Yes, this is an extraordinarily frenetic time of year. So you may be thinking, “Yep, I agree. Rest sounds great but I’ll start after the New Year.” Let’s be honest: When is the doing done? Or the task list sufficiently short? While we all have good, important, and necessary things to do, it’s imperative that we make room for sacred idleness. To pause and ponder not what gifts need wrapping or food preparing, but the wonder of who God is and what He’s done.

In this Advent season, may our restful musings wander toward reflection on the birth of our Savior. The One who has finished the work of redemption so that we might truly rest.

A Prayer for Rest
Cornerstone layer of Earth’s foundation,
Infinite time-making Lord;

emancipate me from this unrested state,
and set my pace to a sanctified rhythm.

“Return, O my soul, to your rest; for the Lord has dealt bountifully with you.”
(Psalm 116:7, ESV)

Making Room for…

IMG_0852
This past April we lost a friend. In less than a day, our faithful dog of nine years transitioned from playful companion to terminally ill. We miss him terribly.

Ever since Nacho’s death, my family has been quite persistent with expressing their desire for another dog. I have to admit I enjoy having a pet in the house. Yet the trials of puppy training still haunt me: the all-night bark parties, ravaged stuffed animals, holes chewed in blankets, and the classic ‘poop, drop, and roll-in-it’ routine. Raising a puppy is a taxing gig. The weeks of biting, howling, accidents, eating from waste baskets, and the necessary rearranging of schedules to accommodate potty times can be tiresome. I remember many nights, my head under a pillow to muffle the whimpers and whines, pleading with the Almighty for just a few hours of peaceful quiet.

Last week we entered the season of Advent. This pre-Christmas period of waiting affords an opportunity to widen our gaze and examine our spiritual life. During that first week, we considered how we might be more humble, defining humility as a posture of spirit that gladly affirms God’s authority. Submitting to that authority involves rooting-out prideful behaviors and self-centered attitudes.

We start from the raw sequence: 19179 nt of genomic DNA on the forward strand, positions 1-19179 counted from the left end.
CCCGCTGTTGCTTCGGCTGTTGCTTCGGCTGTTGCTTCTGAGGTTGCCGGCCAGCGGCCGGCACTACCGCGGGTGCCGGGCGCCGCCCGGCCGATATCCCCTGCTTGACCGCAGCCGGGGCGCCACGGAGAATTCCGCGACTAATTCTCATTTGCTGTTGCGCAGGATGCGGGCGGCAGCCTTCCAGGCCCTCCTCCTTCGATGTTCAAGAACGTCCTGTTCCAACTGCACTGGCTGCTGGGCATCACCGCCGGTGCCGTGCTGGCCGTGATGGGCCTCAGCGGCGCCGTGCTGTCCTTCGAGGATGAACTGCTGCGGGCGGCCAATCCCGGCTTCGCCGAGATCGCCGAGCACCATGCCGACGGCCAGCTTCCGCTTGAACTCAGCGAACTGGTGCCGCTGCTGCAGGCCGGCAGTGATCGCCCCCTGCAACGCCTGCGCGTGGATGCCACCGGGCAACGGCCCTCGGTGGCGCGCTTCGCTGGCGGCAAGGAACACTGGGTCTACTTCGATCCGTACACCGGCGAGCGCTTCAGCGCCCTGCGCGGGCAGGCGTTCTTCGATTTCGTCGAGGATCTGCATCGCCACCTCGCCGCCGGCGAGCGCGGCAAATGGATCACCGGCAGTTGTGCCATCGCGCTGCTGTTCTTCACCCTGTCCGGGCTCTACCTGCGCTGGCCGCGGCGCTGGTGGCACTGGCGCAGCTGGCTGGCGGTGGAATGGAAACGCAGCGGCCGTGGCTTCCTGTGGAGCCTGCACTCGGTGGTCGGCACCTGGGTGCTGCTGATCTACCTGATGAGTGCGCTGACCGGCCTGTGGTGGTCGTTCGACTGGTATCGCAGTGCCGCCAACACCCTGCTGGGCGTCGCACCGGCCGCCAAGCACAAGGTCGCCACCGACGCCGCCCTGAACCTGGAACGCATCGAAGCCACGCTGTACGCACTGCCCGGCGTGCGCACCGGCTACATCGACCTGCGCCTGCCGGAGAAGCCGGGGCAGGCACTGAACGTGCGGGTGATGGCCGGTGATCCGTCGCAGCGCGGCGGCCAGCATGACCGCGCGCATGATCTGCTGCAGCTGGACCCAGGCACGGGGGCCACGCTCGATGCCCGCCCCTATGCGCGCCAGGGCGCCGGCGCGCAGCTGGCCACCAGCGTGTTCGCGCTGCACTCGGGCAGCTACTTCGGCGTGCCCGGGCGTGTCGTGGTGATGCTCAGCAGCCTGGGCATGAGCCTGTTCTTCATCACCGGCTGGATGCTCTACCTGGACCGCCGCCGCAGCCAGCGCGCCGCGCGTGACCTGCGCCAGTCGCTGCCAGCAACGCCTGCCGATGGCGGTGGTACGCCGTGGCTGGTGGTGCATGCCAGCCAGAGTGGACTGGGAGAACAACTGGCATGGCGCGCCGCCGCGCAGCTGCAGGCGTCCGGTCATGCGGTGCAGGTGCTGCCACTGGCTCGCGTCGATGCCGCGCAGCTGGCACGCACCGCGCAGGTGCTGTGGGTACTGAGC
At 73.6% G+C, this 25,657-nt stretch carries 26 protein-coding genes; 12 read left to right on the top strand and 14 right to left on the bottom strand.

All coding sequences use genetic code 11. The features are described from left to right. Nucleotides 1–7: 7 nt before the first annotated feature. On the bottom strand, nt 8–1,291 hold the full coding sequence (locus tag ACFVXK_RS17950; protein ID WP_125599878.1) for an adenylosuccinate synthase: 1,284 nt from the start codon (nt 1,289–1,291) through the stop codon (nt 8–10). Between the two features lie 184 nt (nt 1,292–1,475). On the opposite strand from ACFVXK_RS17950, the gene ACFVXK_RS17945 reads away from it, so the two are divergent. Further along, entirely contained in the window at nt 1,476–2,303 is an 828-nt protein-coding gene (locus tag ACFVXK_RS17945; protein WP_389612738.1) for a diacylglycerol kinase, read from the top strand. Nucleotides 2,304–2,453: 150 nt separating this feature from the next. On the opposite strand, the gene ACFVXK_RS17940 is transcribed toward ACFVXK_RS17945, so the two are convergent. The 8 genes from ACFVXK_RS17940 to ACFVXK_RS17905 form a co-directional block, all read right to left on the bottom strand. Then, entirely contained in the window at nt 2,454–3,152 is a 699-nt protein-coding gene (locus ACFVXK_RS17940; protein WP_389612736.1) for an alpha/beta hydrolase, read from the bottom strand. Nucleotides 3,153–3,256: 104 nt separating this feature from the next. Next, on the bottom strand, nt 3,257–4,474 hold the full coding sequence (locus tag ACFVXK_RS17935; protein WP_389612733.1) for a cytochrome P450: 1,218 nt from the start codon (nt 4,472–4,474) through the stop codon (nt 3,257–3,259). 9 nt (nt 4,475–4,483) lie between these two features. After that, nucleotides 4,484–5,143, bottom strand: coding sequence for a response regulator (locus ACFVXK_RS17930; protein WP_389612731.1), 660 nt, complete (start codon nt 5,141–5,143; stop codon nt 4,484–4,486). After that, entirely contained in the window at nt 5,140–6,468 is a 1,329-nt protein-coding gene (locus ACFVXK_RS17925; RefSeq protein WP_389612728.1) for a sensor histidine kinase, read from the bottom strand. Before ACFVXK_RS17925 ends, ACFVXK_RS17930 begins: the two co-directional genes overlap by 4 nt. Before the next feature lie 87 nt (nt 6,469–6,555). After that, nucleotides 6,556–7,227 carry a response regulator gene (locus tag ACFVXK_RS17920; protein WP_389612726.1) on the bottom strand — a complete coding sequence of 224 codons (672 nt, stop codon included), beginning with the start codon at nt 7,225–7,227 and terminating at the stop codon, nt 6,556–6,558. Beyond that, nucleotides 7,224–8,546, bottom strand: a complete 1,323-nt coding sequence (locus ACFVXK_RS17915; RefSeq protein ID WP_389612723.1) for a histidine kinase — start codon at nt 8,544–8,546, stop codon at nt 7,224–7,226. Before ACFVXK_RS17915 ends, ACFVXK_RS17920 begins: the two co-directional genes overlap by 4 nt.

This week, as we continue to clean-out bits of selfishness we’re making room for something better: peace. Not the kind of peace that comes when a puppy is trained, but a settledness of soul. A steadiness of spirit that happily accepts God’s providence.

But can we have that kind of peace when around us swirls uncertainty, struggle, job loss, health concerns, wayward children, unfaithful relationships, caustic politics, unpaid bills, and racial tensions? We can! And while I don’t suggest it easy or simple, as we grow in humility our emotional and spiritual disposition will become more and more peaceful.

While a Christmas puppy might bring peace between me and my family, I’m asking God for the peace that goes beyond my knowing. A peace derived from a glad acceptance of the circumstances He’s using to shape me for His purpose and glory. The more I accept and step with humility into that reality, the greater my peace will be.

The same is true for you. Will you join me this second week of Advent by asking the Prince of Peace to bring peace to our souls?

A Prayer for Peace
Shaper of planets and hanger of stars,
Conductor of wind and waves;
Quiet my spirit with a holy hush —
and open a portal to peace.

“You keep him in perfect peace whose mind is stayed on you, because he trusts in you. Trust in the Lord forever, for the Lord God is an everlasting rock.”
(Isaiah 26:3–4, ESV)

We’ve Got This!

Source: Just over a decade ago my wife and I traveled to Ethiopia. After a 10-day stay we brought home our two daughters and a nasty intestinal bug. Oh, the memories!

The lead-up to that overseas adventure was a frenzy. In April we submitted our dossier (the official package of stuff that gets us in line to adopt). Mid-June we received a referral (the email with photos that asks, “How about these little beauties?”). And then in late August we were on a plane to Addis Ababa. On the spectrum of adoption timelines, we were on the lunatic fringe!

Running parallel with the legal adopting process, we were managing a remodel of our basement. We had plans to add a living area, bath, and bedroom to accommodate our expanding family. In the midst of these adoption related activities I was working full-time, taking two seminary classes, and trying to keep pace with three young boys. Still in my late 30’s, I felt spry enough to handle late nights and early mornings as long as I had regular doses of strong black coffee.

I distinctly remember a series of late nights hanging drywall. I had borrowed a drywall jack to hold pieces for the ceiling in place. Even in my spryness, it was tough lifting 8ft sheets of 3/4-inch. Several times my wife (and faithful companion in the wee hours) would not so subtly suggest I ask for help. Find a Saturday when I could get a crew of friends who would offer their labor in exchange for food. Theoretically, a fine idea. But not for this perfectionist. Drywall is a tricky beast, and I wasn’t sure my tiny soul could handle the extra stress of managing quality control.

And so I labored alone.

This is not a story to celebrate my rugged individualism or solicit kudos for my remodeling acumen. Instead, looking back what I see is foolish pride. My behavior was driven by a misplaced affection for my ability. A stubborn, self-focused love for shaping my circumstance, image, and outcome. I did need help with my project but lacked the humility to ask.